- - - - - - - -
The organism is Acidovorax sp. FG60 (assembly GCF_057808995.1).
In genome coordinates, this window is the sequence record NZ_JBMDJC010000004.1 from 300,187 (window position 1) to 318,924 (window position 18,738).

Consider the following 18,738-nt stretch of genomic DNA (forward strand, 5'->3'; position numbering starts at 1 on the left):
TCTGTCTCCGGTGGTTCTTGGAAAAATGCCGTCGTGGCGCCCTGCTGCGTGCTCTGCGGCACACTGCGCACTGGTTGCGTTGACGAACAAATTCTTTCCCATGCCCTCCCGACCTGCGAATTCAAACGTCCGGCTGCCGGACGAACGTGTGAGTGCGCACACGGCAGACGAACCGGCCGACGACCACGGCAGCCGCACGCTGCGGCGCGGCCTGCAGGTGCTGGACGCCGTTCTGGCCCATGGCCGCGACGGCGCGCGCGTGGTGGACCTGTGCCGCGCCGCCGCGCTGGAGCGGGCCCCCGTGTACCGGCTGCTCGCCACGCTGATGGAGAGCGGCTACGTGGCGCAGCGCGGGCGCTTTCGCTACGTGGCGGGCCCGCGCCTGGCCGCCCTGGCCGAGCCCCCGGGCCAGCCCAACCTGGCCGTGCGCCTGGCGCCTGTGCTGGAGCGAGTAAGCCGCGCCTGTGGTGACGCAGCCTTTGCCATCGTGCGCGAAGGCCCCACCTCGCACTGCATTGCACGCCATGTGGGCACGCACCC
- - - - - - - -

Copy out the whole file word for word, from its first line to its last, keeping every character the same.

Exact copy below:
The organism is Acidovorax sp. FG60 (assembly GCF_057808995.1).
In genome coordinates, this window is the sequence record NZ_JBMDJC010000004.1 from 300,187 (window position 1) to 318,924 (window position 18,738).

Consider the following 18,738-nt stretch of genomic DNA (forward strand, 5'->3'; position numbering starts at 1 on the left):
TCTGTCTCCGGTGGTTCTTGGAAAAATGCCGTCGTGGCGCCCTGCTGCGTGCTCTGCGGCACACTGCGCACTGGTTGCGTTGACGAACAAATTCTTTCCCATGCCCTCCCGACCTGCGAATTCAAACGTCCGGCTGCCGGACGAACGTGTGAGTGCGCACACGGCAGACGAACCGGCCGACGACCACGGCAGCCGCACGCTGCGGCGCGGCCTGCAGGTGCTGGACGCCGTTCTGGCCCATGGCCGCGACGGCGCGCGCGTGGTGGACCTGTGCCGCGCCGCCGCGCTGGAGCGGGCCCCCGTGTACCGGCTGCTCGCCACGCTGATGGAGAGCGGCTACGTGGCGCAGCGCGGGCGCTTTCGCTACGTGGCGGGCCCGCGCCTGGCCGCCCTGGCCGAGCCCCCGGGCCAGCCCAACCTGGCCGTGCGCCTGGCGCCTGTGCTGGAGCGAGTAAGCCGCGCCTGTGGTGACGCAGCCTTTGCCATCGTGCGCGAAGGCCCCACCTCGCACTGCATTGCACGCCATGTGGGCACGCACCC